Like many Utah parents with gay children, Kathy Godwin wasn’t sure where to turn when her younger son came out to her six years ago as a high school senior — until she and her husband Bill discovered their local Parents, Families & Friends of Lesbians and Gays chapter.
Six years later, she is now leading the Northern Utah chapter, helping other parents who were once in her position, trying to cope with a child’s coming out.
“I try to tell parents that they [your children] are leading,” Godwin explains. “You have to let them lead you a bit, which isn’t always easy as a parent, but you do have to sort of do that.”
Long before Godwin learned to follow her son’s lead when it came to his sexual orientation, she knew a little about what being different felt like as a member of “probably one of the sole Democratic families in Orange County,” where she grew up and lived, for the most part, until 1990, when she and her husband Bill received an offer to purchase G & S Sales Incorporated, a Utah business specializing in plumbing and irrigation equipment. Although she had never been to the state, Godwin (who lived in Memphis, Tenn. at the time) was familiar with the culture, having had a friend who attended BYU and was a practicing Mormon.
“We wanted to get west,” she said of the move.
After coming to Utah, Godwin became involved first with the University of Utah’s Tanner Dance Program, where she is currently a board member. In fact, she says her involvement with Northern Utah’s PFLAG chapter was slight for several years because the board’s meetings conflicted with PFLAG’s. However, she recalls “going to many activities in the community that were LGBT related” such as panel discussions, so that she could learn more about her son’s orientation.
Eventually, the dance program’s meeting schedules changed and Godwin was able to devote more time to PFLAG. In September of last year, the organization’s outgoing president asked her if she would be interested in running for the position. Godwin said yes, ran unopposed for the seat, and came to office just as demonstrations against Proposition 8 exploded across the nation and throughout Utah.
“Our November meeting was right after the election. That was a very well-attended meeting, because parents felt [concerned] as to what was going on and how it affected their families,” remembers Godwin.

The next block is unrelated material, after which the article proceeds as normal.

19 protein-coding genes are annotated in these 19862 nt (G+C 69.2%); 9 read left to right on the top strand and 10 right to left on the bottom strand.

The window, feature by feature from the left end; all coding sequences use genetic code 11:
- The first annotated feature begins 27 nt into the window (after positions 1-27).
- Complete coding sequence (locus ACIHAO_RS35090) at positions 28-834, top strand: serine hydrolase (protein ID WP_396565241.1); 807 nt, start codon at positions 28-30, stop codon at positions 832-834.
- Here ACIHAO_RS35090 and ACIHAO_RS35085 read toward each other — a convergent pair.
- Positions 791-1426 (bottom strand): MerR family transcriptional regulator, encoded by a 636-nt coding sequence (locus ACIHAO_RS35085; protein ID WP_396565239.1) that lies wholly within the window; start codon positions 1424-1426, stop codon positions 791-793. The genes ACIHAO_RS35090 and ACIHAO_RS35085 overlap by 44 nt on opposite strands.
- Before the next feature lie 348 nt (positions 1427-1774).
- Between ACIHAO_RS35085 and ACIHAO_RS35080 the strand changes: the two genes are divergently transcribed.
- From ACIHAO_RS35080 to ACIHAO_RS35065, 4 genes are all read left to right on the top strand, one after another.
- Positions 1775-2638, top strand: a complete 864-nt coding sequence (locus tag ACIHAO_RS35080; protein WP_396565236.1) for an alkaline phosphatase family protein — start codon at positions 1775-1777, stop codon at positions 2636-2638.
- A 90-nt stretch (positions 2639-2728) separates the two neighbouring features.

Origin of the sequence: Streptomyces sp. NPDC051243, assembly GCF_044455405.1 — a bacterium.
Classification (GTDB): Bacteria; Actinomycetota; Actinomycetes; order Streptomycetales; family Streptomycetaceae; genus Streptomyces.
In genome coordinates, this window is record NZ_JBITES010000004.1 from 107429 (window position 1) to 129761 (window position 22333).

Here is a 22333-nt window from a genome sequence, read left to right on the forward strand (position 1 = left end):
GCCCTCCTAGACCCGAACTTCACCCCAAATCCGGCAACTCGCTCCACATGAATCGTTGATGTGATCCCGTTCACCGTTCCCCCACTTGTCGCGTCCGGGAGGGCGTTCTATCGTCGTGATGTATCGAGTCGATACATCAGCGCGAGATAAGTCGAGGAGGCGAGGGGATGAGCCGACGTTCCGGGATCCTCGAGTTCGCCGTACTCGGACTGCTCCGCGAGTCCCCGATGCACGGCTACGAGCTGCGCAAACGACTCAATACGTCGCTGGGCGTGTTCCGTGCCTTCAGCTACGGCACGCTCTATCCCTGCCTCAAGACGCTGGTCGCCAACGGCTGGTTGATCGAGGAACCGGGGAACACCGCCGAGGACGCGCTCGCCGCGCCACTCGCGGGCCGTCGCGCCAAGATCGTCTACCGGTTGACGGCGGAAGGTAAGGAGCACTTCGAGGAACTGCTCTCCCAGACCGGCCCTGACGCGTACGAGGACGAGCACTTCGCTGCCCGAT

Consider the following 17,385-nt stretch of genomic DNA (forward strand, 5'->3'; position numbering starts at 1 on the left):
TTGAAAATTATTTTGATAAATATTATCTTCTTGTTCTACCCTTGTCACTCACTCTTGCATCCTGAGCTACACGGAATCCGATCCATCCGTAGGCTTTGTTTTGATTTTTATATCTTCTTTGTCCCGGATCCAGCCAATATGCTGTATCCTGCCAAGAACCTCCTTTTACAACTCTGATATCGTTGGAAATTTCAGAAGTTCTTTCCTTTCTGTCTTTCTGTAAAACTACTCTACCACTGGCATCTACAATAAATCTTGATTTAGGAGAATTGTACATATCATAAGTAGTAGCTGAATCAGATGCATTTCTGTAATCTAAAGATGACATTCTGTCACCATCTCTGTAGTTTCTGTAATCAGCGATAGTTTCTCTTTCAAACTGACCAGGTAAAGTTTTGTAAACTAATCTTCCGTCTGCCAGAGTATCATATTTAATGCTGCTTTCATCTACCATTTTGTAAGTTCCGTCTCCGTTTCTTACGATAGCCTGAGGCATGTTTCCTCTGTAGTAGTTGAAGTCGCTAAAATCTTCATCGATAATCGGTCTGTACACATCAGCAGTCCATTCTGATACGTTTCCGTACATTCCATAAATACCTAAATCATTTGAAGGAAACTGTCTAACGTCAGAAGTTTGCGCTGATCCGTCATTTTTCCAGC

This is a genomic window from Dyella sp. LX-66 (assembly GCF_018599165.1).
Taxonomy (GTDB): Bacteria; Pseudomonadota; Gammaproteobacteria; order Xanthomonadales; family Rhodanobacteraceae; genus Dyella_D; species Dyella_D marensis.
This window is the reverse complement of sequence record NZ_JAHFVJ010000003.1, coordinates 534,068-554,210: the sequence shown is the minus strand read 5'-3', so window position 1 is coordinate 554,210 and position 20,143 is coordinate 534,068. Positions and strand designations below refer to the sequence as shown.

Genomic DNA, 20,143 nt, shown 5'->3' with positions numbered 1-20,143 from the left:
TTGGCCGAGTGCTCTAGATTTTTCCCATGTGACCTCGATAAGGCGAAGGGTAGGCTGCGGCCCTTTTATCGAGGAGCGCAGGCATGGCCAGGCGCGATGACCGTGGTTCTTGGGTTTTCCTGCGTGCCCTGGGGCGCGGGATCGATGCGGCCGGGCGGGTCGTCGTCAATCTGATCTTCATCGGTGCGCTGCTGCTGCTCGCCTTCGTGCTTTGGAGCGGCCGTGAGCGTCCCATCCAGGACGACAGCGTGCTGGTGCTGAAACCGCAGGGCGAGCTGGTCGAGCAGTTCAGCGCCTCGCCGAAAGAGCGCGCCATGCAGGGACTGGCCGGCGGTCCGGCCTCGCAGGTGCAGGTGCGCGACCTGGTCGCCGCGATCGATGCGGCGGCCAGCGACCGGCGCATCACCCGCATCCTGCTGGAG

As the group’s new president, Godwin jumped headlong into the surge of gay rights activism in Salt Lake City. Already familiar with Equality Utah’s director Mike Thompson, she joined efforts to lobby for the group’s Common Ground Initiative (the five bills targeted towards getting more rights for gay people in Utah this legislative session), and joined other gay rights leaders for a “town hall”-style meeting in mid-December. In addition, she has participated in Equality Utah’s citizen lobbyist training, and is actively looking for families of gay children who would like to testify before the Utah legislature in support of any of Equality Utah’s bills.
As the 2009 legislative session prepares to open, Godwin says she is also trying to do all she can not only to support local gay, lesbian, bisexual and transgender people, but their families.
“One of my biggest goals is to try to reengage families who may or may not be active members in PFLAG and try and find out what they’re looking for,” she says. Godwin says she does this by putting out information on the group through a variety of channels, and responding to parents who contact her as promptly as possible — she aims for a maximum of 24 hours. She will also meet with parents “if they want to see that there are other parents out there” facing the same circumstances.
“What happens is when you have a family member who comes out, you want someone else to talk to, to help you parent,” she explains.
Although not a member of the Church of Jesus Christ of Latter-day Saints, Godwin says that she also refers parents to more Mormon-focused groups for parents of gay children, such as Affirmation or Family Fellowship.
“This is a unique community. It has a very strong religious community that I am not personally a part of but I have to be very sensitive to,” she says.
Overall, she wants parents of gay children to know that things can turn out alright. In the years since her son’s coming out, Godwin says she feels they have grown closer.
“It’s just part of growing in your relationship with your children as adults,” she says. “As a family he has taught us how to open our minds to a community of people we are really enjoying, that otherwise we might not have met. [As a family], I think we’re all pretty strong and continue to be strong.”
For more information about Northern Utah PFLAG contact Kathy Godwin at [email protected] PFLAG’s Web site can be found at pflag.org.